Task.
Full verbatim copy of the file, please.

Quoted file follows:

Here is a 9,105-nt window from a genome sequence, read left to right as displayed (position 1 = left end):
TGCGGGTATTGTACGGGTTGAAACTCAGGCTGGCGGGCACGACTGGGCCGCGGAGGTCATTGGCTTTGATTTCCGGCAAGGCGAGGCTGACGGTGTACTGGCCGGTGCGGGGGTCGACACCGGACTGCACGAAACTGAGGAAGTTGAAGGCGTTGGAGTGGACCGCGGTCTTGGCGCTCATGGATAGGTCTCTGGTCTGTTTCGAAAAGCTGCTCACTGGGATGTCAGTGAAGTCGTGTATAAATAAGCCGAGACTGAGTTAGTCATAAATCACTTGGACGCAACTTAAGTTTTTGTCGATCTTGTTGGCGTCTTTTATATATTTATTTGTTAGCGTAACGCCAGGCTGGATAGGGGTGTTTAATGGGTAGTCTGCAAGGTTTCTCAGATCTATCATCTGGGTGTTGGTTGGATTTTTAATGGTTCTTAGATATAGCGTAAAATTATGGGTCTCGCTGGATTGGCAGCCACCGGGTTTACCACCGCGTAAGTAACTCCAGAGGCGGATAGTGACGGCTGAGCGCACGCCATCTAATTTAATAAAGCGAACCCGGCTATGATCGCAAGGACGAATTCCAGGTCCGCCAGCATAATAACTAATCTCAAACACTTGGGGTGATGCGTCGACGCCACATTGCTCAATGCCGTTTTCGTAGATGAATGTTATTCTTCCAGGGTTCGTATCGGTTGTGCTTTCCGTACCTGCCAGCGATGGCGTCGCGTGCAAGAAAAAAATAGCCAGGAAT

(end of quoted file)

Here is a 9,105-nt window from a genome sequence, read left to right as displayed (position 1 = left end):
TGCGGGTATTGTACGGGTTGAAACTCAGGCTGGCGGGCACGACTGGGCCGCGGAGGTCATTGGCTTTGATTTCCGGCAAGGCGAGGCTGACGGTGTACTGGCCGGTGCGGGGGTCGACACCGGACTGCACGAAACTGAGGAAGTTGAAGGCGTTGGAGTGGACCGCGGTCTTGGCGCTCATGGATAGGTCTCTGGTCTGTTTCGAAAAGCTGCTCACTGGGATGTCAGTGAAGTCGTGTATAAATAAGCCGAGACTGAGTTAGTCATAAATCACTTGGACGCAACTTAAGTTTTTGTCGATCTTGTTGGCGTCTTTTATATATTTATTTGTTAGCGTAACGCCAGGCTGGATAGGGGTGTTTAATGGGTAGTCTGCAAGGTTTCTCAGATCTATCATCTGGGTGTTGGTTGGATTTTTAATGGTTCTTAGATATAGCGTAAAATTATGGGTCTCGCTGGATTGGCAGCCACCGGGTTTACCACCGCGTAAGTAACTCCAGAGGCGGATAGTGACGGCTGAGCGCACGCCATCTAATTTAATAAAGCGAACCCGGCTATGATCGCAAGGACGAATTCCAGGTCCGCCAGCATAATAACTAATCTCAAACACTTGGGGTGATGCGTCGACGCCACATTGCTCAATGCCGTTTTCGTAGATGAATGTTATTCTTCCAGGGTTCGTATCGGTTGTGCTTTCCGTACCTGCCAGCGATGGCGTCGCGTGCAAGAAAAAAATAGCCAGGAAT